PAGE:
Are you asking the right questions as you write?

Are you asking the right questions? 

The top 7 questions writers should ask as they write.

“What’s your name?”

“Jim.”

“What’s your purpose in life?”

“Um, well—wow, let me think about that a minute.”

Questions can be incredibly simple. Or they can turn you inside out as you struggle to find the answer.

Asking the right questions can also dramatically improve your writing.

So here are the top seven questions you should ask yourself whenever you sit down to write:

What’s the real problem I’m trying to solve?

It’s easy to jump right into an article or ad copy without thinking about what you are trying to achieve.

The result? You usually end up with meandering mush.

So take a breath and ask yourself, “What am I really trying to do here?”

Am I trying to convince people that the internet is destroying civilization as we know it?

Do I want to inspire someone to adopt a stray dog?

Do I want to simply explain relativity? To make someone laugh? To make someone’s day a little better?

Begin with the end in mind. And you will dramatically improve your odds of actually getting there.

How can I fascinate people?

This question is critical to ask with regard to your headline—and to your first few paragraphs.

“How are you going to draw people in?”

Often, the best way to ask the question is, “What drew me in to this topic?”

For example, if you are writing someone’s personal story, think about the part that really surprised you. Then start with that. Don’t save it for the end. Use it to fascinate people up front.

It’s a lot like movie trailers: They show the funniest lines, the biggest explosions and the scariest moments to draw you in.

Sure, unlike movie trailers, you want to save some great stuff for later, too.

But remember—if you don’t fascinate your reader at the start, they won’t get any further than that.

How can I make things more clear?

It is astonishing to me how much people appreciate clarity.

Explain something better, and they’ll love you for it.

I once read a book that explained what e=mcreally meant and how Einstein came up with his famous equation.

This book certainly wasn’t highbrow—it was illustrated with cartoons and the text was in word bubbles. But I actually got it.

In contrast, I read another book about string theory. I felt like the author was basically saying, “Look, I understand this stuff—because I’m brilliant. But I don’t expect that you will ever get it.”

I appreciated the first author—for his knowledge, his caring and his humility. And I swore I’d never read another book by the second author.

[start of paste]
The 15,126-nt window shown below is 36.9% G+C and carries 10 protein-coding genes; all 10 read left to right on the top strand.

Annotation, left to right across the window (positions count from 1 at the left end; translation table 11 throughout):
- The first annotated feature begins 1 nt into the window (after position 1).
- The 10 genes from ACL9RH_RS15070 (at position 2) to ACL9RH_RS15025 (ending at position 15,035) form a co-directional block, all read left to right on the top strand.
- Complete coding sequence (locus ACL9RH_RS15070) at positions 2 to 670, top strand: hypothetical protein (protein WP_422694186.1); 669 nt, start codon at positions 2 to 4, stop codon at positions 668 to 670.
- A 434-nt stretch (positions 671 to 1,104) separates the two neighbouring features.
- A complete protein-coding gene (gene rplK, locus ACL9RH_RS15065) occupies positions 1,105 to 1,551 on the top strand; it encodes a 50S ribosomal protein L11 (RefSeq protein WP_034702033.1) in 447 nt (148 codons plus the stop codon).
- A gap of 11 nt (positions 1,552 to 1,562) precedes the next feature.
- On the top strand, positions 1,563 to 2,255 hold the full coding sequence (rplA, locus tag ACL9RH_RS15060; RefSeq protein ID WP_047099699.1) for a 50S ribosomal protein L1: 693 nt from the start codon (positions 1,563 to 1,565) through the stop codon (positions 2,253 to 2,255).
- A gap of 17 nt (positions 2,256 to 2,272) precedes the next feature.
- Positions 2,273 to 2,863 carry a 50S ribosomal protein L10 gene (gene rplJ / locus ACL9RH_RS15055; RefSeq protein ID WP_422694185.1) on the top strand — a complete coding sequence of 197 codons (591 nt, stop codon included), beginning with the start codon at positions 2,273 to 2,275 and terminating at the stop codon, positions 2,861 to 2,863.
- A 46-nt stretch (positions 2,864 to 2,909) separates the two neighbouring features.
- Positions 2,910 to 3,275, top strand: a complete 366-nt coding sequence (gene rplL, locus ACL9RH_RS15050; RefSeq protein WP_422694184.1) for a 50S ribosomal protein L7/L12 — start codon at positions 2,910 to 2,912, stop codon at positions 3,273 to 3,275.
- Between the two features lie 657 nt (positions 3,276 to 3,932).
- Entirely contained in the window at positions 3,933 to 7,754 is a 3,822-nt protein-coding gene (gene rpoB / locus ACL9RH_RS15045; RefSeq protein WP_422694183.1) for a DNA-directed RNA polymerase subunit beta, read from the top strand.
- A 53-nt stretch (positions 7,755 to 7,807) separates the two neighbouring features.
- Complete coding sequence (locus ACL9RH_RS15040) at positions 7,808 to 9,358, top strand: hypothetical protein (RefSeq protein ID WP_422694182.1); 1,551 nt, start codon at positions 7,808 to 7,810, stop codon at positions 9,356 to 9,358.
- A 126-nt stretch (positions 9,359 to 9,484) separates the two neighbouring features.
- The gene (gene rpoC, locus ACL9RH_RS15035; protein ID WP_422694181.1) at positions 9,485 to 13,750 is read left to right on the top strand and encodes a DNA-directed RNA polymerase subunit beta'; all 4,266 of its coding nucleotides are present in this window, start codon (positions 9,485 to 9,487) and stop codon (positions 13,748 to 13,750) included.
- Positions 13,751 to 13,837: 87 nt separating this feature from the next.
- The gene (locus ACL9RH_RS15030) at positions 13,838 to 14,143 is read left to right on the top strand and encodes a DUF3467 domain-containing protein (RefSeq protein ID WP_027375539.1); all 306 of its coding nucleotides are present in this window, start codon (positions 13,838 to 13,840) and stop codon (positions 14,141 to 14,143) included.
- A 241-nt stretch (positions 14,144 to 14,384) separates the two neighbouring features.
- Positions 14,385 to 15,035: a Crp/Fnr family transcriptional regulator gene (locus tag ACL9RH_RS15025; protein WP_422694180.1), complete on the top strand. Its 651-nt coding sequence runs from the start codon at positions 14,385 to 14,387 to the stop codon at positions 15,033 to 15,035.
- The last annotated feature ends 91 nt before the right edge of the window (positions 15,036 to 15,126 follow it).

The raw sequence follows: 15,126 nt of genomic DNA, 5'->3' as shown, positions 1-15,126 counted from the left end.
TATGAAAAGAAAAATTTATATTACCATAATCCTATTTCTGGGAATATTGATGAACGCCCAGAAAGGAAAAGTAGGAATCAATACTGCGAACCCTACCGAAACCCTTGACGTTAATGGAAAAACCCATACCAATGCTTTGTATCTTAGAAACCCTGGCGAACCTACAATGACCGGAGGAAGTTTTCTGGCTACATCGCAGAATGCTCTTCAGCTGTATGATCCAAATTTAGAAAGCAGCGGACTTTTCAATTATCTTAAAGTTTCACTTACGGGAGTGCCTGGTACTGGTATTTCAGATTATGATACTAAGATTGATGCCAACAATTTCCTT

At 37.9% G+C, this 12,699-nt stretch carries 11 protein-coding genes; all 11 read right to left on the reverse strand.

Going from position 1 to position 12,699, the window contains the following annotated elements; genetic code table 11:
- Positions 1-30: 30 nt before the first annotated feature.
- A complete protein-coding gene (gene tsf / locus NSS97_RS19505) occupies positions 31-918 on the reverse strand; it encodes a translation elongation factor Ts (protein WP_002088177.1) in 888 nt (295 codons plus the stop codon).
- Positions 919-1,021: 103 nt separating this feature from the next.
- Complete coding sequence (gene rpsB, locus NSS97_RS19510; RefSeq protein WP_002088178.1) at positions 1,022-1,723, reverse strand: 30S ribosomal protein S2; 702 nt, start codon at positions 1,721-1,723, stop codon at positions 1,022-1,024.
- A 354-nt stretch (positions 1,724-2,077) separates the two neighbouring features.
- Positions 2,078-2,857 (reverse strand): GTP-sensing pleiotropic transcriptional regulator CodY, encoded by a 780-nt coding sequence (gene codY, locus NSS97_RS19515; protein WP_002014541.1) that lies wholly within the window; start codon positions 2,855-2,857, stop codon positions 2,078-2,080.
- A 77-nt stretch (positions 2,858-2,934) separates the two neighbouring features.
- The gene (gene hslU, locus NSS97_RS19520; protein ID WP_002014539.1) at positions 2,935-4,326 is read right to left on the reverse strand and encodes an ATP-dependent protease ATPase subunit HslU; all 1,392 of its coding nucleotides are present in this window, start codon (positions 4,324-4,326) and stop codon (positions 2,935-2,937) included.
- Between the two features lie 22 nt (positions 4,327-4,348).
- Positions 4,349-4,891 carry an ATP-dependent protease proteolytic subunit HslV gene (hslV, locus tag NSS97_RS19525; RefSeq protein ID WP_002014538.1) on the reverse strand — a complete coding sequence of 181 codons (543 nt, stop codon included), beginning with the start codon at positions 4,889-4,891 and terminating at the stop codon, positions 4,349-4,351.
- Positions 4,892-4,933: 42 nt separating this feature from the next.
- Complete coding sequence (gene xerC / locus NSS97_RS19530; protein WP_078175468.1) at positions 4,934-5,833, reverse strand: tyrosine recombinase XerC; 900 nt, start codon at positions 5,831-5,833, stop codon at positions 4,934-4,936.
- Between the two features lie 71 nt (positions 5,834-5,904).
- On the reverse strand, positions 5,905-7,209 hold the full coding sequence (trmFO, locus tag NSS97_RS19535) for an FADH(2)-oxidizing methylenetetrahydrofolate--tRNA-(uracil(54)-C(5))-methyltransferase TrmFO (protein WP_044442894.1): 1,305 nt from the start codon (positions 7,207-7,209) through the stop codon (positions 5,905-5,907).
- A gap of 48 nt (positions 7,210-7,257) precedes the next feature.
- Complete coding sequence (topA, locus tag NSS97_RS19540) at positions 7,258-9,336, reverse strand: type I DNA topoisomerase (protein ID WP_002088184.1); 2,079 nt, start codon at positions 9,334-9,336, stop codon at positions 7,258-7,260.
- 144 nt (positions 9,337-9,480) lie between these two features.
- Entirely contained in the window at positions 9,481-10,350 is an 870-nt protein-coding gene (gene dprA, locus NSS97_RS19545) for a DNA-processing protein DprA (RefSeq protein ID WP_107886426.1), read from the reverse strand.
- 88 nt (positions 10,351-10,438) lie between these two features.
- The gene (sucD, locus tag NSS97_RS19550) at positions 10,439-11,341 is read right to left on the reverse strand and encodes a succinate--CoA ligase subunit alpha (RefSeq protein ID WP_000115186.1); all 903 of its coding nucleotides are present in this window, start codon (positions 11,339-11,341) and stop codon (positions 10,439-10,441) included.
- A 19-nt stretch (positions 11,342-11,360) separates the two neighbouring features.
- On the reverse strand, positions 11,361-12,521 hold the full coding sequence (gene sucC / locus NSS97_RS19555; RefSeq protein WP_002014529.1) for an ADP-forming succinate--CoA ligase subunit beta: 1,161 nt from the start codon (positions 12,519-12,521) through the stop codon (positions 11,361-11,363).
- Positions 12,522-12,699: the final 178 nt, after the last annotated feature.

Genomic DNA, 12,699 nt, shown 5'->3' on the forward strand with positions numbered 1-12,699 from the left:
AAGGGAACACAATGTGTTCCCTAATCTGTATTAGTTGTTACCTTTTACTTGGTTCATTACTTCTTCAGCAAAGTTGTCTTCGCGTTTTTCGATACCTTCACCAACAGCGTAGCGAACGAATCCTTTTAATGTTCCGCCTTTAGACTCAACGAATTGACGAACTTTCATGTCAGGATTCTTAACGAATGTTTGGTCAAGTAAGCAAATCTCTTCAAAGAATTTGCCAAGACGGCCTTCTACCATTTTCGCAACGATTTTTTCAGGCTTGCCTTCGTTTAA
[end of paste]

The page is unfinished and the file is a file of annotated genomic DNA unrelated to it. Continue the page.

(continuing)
So be clear. And you’ll be appreciated.

What are my top three arguments?

Maybe you have 20 great arguments to support your point of view.

Or maybe you only have one.

What you need is three.

There’s just something magic about the number three.

And having three strong arguments, for whatever reason, is just right for making whatever point it is you’re trying to make:

  • It doesn’t overwhelm people with too many facts.
  • It doesn’t make them feel like your point is hanging by a single thread.
  • And three things are easy to remember—so they can apply your ideas to their own lives, or tell someone else about them.

See? Three arguments. So what are yours?

What’s the biggest thing I could accomplish?

You’re writing a blog post. But could it change someone’s life?

You’re writing an ad. But could it revolutionize the way you do business?

You’re writing a headline. But could it be remembered forever?

Accomplishing little things is important. But don’t let that blind you to the opportunity to do something really great.

Keep in mind what human beings are about: Helping others. Improving the world. Overcoming obstacles. Discovering truth. Changing lives. Making a difference.

Then see if whatever you’re writing can do some of that.

How can I move someone?

Picture this:

You type something out on your computer. Post it to your blog. Send out a Tweet about it.

Then someone reads it, gets up, and does something.

That is the power you have in your hands every time you write.

So consider carefully how you might make that happen.

Will you tell a story that moves someone to tears?

Will you help someone to fall in love with an idea?

Will you provide the information that helps someone understand?

People become motivated to act through a balance of information and emotion. So figure out what you want people to do. Then give them the knowledge and inspiration they need to do it.

Did I do what I set out to do?

It must be nice to be an architect. Or a software developer. Or a cell phone designer.

Because when they get done with their work, it’s easy to know if they did what they set out to do. You have a house that keeps out rain, software that works, or a phone that can place and receive calls.

It’s not so easy when you write. You can have lots of words on the page, but they may not do what you set out to do.

How do you fix that?

  • Set your writing aside for a day. Then read it through critically with fresh eyes.
  • Give it to someone else to read—someone you can trust to give you her honest opinion.
  • Or just put it out there, carefully track your results—and learn from them for next time.

So what other questions should you ask yourself when you sit down to write? Leave me a comment below.

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